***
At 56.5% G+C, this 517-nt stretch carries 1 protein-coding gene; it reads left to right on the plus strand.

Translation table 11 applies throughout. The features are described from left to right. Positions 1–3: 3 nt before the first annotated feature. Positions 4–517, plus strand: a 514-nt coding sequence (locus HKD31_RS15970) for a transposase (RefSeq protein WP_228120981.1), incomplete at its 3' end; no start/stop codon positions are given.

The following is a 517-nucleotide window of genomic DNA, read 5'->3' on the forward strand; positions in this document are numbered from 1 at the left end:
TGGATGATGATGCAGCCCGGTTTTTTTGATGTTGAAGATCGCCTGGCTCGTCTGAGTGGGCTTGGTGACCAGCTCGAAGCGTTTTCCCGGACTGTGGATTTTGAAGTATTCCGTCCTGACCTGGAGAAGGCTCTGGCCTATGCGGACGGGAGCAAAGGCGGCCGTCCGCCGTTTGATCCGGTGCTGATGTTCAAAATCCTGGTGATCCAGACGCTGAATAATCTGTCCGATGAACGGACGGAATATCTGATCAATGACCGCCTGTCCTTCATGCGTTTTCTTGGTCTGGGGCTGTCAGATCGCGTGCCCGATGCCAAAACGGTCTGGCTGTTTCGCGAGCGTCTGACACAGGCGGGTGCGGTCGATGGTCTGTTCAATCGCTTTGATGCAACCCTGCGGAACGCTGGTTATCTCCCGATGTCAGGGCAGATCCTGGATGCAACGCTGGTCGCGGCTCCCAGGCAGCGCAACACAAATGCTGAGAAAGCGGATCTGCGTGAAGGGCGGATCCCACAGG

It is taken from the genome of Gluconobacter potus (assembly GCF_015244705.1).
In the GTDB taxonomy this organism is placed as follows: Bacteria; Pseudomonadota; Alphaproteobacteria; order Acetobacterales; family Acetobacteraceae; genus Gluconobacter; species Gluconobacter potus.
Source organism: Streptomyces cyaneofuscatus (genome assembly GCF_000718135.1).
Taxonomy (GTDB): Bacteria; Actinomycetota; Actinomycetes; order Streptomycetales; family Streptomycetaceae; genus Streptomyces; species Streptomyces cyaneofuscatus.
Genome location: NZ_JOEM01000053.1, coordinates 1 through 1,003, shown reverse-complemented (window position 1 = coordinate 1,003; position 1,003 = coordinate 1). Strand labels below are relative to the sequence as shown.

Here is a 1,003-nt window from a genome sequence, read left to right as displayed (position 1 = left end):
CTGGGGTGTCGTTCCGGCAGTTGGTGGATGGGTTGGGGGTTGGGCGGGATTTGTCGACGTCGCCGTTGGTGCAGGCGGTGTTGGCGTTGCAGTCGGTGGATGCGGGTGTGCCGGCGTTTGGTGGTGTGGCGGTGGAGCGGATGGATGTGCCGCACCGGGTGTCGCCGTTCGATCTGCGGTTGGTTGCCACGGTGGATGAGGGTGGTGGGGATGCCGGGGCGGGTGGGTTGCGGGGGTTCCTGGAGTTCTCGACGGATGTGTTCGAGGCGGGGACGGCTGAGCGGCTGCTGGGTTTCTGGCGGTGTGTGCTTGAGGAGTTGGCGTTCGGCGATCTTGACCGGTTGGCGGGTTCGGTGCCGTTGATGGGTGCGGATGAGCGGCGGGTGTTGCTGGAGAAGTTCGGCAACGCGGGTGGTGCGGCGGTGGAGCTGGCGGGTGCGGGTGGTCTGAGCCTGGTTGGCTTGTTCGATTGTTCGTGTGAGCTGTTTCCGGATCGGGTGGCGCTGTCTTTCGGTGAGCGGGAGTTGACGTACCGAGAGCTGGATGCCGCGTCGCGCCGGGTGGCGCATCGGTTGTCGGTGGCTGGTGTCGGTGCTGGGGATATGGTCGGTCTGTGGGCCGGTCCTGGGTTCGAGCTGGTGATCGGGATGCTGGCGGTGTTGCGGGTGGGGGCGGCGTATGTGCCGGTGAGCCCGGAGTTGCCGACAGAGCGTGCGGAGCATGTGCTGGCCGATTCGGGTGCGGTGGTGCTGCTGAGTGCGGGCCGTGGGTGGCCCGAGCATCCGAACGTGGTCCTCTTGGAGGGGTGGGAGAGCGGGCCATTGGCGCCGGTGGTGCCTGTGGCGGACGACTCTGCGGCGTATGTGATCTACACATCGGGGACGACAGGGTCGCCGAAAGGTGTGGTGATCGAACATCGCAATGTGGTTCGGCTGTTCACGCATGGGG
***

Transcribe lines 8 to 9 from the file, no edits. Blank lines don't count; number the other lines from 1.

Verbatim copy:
Taxonomy (GTDB): Bacteria; Actinomycetota; Actinomycetes; order Streptomycetales; family Streptomycetaceae; genus Streptomyces; species Streptomyces cyaneofuscatus.
Genome location: NZ_JOEM01000053.1, coordinates 1 through 1,003, shown reverse-complemented (window position 1 = coordinate 1,003; position 1,003 = coordinate 1). Strand labels below are relative to the sequence as shown.